With that said, a military response from The Thai government is not only appropriate, it follows the present day response of the master model country of democracy being the USA. No government in their right minds likes to shoot their own people, but in this case the Red Shirt leaders have not been mincing their words on stage and have said on more than one occasion ‘come shoot us’. That is not an interpretation, that is actually what they said along with acting in a way to provoke a violent response.

3 Responses to Thai conflict why dialog wont work

    I think the obvious answer why the U.S. and other countries would want to support talks with both sides is because they do not view Thaksin as a dictator. I’ll go one step further. They may view Abhisit as the dictator.

    In 6 years as a PM, Thaksin never met the definition of a dictator. In Abhisits case, he was essentially appointed dictator and has exhibited more characteristics of a dictator than Thaksin has ever shown.

    Characteristics of a dictator include someone who assumes power (sometimes but not always with military control) – Affirmative for Abhisit, Negative for Thaksin
    Suspension of elections – Affirmative for Abhisit, Negative for Thaksin
    Suspension of Civil liberties (censorship) – Affirmative for Abhisit, Negative for Thaksin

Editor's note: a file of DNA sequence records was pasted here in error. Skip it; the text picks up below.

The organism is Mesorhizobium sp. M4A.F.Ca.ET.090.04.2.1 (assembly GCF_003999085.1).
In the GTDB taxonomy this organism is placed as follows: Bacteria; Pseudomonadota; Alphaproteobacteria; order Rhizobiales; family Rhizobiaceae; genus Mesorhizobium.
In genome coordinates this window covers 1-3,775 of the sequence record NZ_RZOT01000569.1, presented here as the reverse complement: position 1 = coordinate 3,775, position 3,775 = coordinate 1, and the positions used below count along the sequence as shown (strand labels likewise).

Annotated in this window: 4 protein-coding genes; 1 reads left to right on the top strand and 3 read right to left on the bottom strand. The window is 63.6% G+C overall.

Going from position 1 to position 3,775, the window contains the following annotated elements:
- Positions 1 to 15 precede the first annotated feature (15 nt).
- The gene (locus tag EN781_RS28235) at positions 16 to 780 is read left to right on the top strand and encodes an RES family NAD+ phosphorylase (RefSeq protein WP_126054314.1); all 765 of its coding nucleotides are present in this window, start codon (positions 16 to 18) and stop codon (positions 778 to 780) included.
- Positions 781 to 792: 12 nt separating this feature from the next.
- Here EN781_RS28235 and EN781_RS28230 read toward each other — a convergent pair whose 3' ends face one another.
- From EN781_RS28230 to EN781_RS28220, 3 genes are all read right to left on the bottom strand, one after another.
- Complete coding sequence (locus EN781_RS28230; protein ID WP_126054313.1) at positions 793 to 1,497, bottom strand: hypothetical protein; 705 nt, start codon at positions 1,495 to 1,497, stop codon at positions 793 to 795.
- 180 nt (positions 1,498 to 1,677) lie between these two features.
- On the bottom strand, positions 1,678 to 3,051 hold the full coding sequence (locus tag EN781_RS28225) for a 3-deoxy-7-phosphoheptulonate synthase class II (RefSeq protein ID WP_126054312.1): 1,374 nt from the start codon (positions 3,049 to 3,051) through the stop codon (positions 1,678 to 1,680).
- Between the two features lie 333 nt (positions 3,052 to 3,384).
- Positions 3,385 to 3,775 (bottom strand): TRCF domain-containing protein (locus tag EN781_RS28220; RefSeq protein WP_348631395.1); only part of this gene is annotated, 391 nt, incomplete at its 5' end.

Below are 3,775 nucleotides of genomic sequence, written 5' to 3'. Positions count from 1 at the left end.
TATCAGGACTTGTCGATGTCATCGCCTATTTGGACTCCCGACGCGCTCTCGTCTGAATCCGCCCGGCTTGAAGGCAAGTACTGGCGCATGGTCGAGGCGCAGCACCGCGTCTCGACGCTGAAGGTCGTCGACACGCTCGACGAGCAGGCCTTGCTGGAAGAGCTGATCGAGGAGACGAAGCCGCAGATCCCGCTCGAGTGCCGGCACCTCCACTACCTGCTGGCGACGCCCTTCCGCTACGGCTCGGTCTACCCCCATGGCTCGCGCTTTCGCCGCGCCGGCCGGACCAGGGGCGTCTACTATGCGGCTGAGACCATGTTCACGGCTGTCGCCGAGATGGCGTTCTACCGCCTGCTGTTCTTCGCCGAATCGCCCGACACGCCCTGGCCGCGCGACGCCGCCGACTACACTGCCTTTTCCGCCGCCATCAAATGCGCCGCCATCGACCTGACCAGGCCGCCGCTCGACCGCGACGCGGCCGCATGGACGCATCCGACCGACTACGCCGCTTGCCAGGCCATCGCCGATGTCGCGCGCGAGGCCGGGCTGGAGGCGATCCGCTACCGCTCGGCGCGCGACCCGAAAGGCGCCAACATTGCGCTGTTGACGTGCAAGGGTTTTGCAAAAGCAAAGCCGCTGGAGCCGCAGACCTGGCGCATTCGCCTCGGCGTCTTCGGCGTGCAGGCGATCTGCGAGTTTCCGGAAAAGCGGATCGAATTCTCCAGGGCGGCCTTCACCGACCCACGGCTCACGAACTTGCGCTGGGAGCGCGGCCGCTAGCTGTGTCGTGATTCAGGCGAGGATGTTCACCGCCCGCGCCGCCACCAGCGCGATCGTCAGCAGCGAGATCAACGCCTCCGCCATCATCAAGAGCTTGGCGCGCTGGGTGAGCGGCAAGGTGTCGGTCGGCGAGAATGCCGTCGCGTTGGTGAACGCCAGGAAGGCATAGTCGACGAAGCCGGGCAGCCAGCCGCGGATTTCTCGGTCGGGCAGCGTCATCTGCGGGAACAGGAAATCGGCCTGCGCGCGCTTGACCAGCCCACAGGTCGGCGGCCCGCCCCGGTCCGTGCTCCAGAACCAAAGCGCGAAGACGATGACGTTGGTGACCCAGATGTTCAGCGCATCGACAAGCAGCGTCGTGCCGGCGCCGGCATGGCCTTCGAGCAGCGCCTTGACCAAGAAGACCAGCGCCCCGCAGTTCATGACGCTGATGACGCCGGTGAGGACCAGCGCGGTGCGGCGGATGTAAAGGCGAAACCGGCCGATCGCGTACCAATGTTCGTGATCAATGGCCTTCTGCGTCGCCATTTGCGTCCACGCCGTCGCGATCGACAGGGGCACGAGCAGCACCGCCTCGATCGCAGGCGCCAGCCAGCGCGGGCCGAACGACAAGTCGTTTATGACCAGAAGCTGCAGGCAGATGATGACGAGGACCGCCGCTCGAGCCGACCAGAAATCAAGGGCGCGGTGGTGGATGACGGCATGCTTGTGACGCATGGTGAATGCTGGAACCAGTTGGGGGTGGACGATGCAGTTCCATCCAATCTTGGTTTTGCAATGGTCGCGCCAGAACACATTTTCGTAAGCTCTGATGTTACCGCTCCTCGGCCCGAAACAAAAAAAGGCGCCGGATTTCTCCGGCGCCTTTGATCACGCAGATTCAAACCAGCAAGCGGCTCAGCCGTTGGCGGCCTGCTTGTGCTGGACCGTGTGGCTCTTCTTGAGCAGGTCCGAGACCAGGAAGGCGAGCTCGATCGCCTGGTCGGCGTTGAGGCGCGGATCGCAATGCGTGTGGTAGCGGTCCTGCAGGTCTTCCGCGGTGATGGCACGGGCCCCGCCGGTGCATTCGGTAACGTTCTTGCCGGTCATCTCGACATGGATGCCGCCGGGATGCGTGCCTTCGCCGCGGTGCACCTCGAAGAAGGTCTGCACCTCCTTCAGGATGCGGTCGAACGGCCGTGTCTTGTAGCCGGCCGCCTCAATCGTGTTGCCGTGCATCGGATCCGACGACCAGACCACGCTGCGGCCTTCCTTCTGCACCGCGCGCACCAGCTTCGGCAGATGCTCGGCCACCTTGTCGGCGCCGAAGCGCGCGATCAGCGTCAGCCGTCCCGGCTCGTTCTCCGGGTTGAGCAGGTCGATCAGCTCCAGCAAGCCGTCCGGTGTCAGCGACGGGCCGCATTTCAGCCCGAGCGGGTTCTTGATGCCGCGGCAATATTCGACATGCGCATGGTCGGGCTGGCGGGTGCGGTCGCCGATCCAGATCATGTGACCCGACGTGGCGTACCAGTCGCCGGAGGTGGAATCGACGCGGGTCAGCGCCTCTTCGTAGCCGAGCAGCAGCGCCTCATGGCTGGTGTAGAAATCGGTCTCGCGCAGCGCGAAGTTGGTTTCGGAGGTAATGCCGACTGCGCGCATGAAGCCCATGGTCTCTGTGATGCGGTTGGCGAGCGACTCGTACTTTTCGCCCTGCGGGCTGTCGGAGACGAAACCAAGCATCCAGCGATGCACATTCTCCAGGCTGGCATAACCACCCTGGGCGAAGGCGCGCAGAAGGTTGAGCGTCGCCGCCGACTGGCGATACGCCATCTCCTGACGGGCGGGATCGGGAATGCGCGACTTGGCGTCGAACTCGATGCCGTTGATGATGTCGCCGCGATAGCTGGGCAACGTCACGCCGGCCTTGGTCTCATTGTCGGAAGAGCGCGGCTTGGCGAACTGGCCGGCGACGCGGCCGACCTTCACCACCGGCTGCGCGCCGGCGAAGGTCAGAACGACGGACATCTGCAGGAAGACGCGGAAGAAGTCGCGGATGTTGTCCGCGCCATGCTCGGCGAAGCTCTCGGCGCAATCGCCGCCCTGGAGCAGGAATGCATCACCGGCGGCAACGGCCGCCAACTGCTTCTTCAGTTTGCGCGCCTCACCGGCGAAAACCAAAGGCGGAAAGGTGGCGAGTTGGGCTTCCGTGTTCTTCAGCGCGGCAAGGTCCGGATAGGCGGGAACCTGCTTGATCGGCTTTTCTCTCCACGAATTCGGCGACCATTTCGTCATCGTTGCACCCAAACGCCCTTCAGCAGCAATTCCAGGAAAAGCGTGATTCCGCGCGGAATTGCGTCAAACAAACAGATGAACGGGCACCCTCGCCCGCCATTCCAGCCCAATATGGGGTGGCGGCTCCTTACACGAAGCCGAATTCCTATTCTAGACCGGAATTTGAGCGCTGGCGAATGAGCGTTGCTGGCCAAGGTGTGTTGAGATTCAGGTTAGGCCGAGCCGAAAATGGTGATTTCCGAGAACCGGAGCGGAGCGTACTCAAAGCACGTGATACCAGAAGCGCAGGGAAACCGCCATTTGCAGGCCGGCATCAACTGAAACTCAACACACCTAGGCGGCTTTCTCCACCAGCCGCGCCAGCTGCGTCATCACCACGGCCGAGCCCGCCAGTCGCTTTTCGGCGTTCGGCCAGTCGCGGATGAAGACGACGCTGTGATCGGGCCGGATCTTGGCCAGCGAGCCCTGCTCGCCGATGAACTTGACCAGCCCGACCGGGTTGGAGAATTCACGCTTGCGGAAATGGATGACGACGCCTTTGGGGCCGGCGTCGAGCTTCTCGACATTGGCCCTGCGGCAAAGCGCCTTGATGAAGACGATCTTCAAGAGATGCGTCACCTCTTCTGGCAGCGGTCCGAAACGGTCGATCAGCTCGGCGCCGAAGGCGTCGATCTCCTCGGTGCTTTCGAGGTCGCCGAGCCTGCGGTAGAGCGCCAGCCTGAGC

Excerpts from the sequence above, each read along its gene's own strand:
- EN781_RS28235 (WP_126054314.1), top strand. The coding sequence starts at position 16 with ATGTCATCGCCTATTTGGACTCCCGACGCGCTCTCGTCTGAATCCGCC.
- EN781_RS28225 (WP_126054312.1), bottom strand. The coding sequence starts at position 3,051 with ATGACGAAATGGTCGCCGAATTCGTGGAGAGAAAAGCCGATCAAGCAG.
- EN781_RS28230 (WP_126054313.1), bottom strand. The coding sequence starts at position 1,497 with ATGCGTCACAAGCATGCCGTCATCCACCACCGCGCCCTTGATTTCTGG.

Suppression of a group or groups of people – Affirmative for Abhisit, Negative for Thaksin

    You may accuse Thaksin of being corrupt, power hungry, and an ego driven maniac, but thus far, he can not be characterized as a dictator. Now, with that said, if he ever were to get into power again, god help those that crossed him, He may in fact become a dictator, but thus far there is no evidence to say he ever was.
    In fact, just the opposite is true. For centuries, a full third of Thailand’s population was under the poverty line. In just 6 years, Thaksin reduced that from nearly a third to 11.6%. What he did was start to shift the voice of the people to a greater percentage outside of the Bangkok core. He never suppressed the elite, but the elite certainly felt threatened with the changes that were taking place.

    So let’s take a quick look at the 2007 constitution vs. the 1997 constitution. Most scholars around the world that have an opinion on the two constitutions, would, if given a choice among those 2 constitutions take the 1997 constitution hands down. The only ones supporting the 2007 constitution are those supporting the current government. Why you might ask? The 1997 constitution was widely hailed as the most democratically advanced constitution in all of SE Asia and is still heralded as a model to strive for.
    The 2007 constitution by contrast was ushered in by the military who threatened the country that if this was not approved, they would assume control of the country. This new constitution which is not looked favorably on by any scholar outside of Thailand, combined with the pressure from the military is what allowed Abhisit to ascend into the position of PM via emergency decree.